FALKLANDS DEAL When was the Falklands War, what was it fought over and how did it start? All you need to know
A DEAL has been struck between Britain and Argentina to identify more than 100 Argentine soldiers buried on the Falkland Islands.
The two countries went to war over the islands in 1982 and have had strained relations for decades. Here’s all you need to know about the conflict…
What was the Falklands War fought over?
Argentina says it has a right to the islands because it inherited them from the Spanish crown in the early 1800s.
It has also based its claim on the islands’ proximity to the South American mainland.
Britain says it has the right to the land based on its long-term administration of the Falklands and on the principle of self-determination for the islanders, who are almost all of British descent.
In a referendum on the islands in 2013 just three residents out of 1,517 were against remaining British.
Some 255 British service personnel died in the successful defence of the islands following an attack and occupation by Argentina, which calls the Falklands Las Malvinas.
The 1982 conflict left 649 Argentinian soldiers dead.
The conflict was sparked after Argentina seized the islands and Britain sent a task force to retake them.
Tensions between Britain and Argentina over the Falklands flared up under former Argentine President Cristina Fernandez de Kirchner but have calmed under her successor Mauricio Macri.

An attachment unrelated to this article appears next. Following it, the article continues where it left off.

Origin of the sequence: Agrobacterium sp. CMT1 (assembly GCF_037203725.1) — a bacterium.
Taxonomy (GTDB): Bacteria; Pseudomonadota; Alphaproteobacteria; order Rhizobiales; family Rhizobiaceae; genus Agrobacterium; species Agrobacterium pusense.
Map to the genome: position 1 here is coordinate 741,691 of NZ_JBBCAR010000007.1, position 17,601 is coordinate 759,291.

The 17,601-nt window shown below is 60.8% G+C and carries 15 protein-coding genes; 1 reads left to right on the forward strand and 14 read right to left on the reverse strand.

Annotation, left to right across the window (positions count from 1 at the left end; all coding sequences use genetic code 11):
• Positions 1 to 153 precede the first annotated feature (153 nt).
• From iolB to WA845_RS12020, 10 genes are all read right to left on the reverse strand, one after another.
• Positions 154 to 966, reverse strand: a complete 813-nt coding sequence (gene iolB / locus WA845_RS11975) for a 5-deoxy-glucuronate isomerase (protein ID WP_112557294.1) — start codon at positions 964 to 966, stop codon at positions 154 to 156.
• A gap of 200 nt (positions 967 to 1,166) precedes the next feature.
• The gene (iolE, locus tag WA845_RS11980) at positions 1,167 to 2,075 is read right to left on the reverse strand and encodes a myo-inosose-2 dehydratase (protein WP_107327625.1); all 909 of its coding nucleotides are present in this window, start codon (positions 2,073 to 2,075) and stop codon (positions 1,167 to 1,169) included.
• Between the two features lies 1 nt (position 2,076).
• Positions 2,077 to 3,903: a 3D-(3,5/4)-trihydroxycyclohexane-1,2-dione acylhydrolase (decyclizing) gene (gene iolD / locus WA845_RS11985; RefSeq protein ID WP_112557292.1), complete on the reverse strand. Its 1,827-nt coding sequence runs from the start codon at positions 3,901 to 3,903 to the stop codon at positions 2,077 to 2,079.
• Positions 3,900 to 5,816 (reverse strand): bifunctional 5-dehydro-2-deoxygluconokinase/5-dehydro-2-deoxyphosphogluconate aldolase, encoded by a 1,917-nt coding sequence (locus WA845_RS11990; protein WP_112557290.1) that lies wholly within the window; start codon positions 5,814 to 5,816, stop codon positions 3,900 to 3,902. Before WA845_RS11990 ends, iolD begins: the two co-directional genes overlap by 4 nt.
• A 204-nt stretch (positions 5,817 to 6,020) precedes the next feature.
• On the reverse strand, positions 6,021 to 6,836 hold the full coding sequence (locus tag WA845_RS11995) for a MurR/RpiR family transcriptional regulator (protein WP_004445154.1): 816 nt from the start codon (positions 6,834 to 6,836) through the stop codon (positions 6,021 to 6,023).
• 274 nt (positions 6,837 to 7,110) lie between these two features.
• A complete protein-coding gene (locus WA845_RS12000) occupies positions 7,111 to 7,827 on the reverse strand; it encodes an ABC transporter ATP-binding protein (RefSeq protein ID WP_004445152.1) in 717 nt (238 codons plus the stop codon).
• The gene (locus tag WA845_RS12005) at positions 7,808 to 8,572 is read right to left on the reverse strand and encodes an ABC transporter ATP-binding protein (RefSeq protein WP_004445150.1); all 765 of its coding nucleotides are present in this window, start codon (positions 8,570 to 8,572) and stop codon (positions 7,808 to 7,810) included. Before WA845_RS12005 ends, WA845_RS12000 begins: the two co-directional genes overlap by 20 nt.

Britain has been keen to improve relations with Argentina since pro-business President Mauricio Macri took over from Cristina Fernandez in December, although Argentina continues to claim sovereignty over the islands.
When did the Falklands War take place?
The two countries went to war over the islands in 1982 and have had strained relations for decades.
It was a brief but bitter war after Argentine forces landed on the Falklands to stake a territorial claim.
How did the Falklands War start?
On 2 April 1982, Argentina invaded the Falkland Islands, a remote UK colony in the South Atlantic.
The move led to war with the British.
The UK, which had ruled the islands for 150 years, quickly chose to fight.
Prime Minister Margaret Thatcher said the 1,800 Falklanders were “of British tradition and stock”.
A task force was sent to reclaim the islands, 8,000 miles away.
What does this new deal mean?
A deal to identify more than 100 Argentine soldiers buried on the Falkland Islands has been struck by Britain and Argentina.
The Argentine memorial cemetery in Darwin has 123 graves marked as “soldier only known to God”.
Negotiations backed by the International Committee of the Red Cross (ICRC) have been under way to secure an agreement on taking DNA samples from the remains.
After talks in London, Americas minister Sir Alan Duncan said he had signed a deal with Argentina’s deputy minister Pedro Villagra Delgado. The work is expected to begin by next summer.
Sir Alan tweeted: “Pleased to sign @ICRC mandate with Argentine Dep. Min Villagra to identify Argentine soldiers buried in Darwin Cemetery, Falkland Islands.”
The two countries also agreed to try to increase the number of flights to the remote islands.
Only one monthly flight reaches the Falkland Islands currently.
When will Back to the Falklands: Brothers in Arms be on television
A Panorama special Back to the Falklands: Brothers in Arms is due to air on BBC1 at 8.30pm on June 5.
The programme will explore the trauma suffered by those who fought, following a group of soldiers as they return to the island for the first time since the 1982 conflict.
It will feature animation drawn by a Falkland’s veteran to explore how the trauma of war can affect soldiers decades later.